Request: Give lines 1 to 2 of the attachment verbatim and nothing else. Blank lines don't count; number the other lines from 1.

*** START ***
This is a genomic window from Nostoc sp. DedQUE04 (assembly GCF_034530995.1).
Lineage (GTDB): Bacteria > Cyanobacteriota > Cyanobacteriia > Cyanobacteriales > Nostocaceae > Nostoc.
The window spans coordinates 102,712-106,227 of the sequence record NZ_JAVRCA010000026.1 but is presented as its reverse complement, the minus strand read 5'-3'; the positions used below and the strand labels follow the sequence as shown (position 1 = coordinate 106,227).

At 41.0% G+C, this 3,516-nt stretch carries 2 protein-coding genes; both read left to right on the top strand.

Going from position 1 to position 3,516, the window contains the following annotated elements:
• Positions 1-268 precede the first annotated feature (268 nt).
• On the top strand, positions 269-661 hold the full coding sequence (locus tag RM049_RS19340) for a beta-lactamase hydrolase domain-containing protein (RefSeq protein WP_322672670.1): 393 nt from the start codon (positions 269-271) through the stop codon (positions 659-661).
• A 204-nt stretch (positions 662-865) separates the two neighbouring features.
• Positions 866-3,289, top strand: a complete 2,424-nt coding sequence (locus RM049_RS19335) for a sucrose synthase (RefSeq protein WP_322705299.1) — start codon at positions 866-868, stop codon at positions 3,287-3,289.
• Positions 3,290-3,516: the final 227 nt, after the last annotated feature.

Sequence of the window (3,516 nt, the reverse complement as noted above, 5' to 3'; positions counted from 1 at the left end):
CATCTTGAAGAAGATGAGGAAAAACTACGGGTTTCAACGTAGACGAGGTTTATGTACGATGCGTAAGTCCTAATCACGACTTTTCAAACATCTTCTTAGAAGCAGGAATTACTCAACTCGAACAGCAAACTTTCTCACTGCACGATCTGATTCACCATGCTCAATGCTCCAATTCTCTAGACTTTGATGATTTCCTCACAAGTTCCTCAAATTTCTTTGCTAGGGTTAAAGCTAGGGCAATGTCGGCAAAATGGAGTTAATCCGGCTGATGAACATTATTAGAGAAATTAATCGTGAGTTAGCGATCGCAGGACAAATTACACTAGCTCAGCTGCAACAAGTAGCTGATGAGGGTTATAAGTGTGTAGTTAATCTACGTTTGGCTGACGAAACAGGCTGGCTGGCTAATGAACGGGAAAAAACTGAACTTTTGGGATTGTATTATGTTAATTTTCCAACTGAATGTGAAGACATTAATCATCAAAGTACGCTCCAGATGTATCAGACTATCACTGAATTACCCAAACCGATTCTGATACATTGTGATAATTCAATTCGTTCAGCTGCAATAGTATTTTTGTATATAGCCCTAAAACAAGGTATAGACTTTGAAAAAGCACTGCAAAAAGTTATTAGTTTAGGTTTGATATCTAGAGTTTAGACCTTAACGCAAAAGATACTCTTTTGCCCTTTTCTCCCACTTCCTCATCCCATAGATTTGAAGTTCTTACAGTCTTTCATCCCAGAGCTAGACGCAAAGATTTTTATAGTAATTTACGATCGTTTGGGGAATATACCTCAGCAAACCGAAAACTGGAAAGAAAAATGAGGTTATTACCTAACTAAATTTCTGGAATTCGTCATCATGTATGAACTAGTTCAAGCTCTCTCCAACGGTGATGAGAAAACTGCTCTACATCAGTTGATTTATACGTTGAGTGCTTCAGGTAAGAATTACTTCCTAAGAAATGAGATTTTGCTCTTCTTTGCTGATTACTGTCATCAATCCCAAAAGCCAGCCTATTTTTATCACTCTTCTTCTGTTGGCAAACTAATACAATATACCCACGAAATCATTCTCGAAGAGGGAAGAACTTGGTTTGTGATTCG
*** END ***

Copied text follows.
This is a genomic window from Nostoc sp. DedQUE04 (assembly GCF_034530995.1).
Lineage (GTDB): Bacteria > Cyanobacteriota > Cyanobacteriia > Cyanobacteriales > Nostocaceae > Nostoc.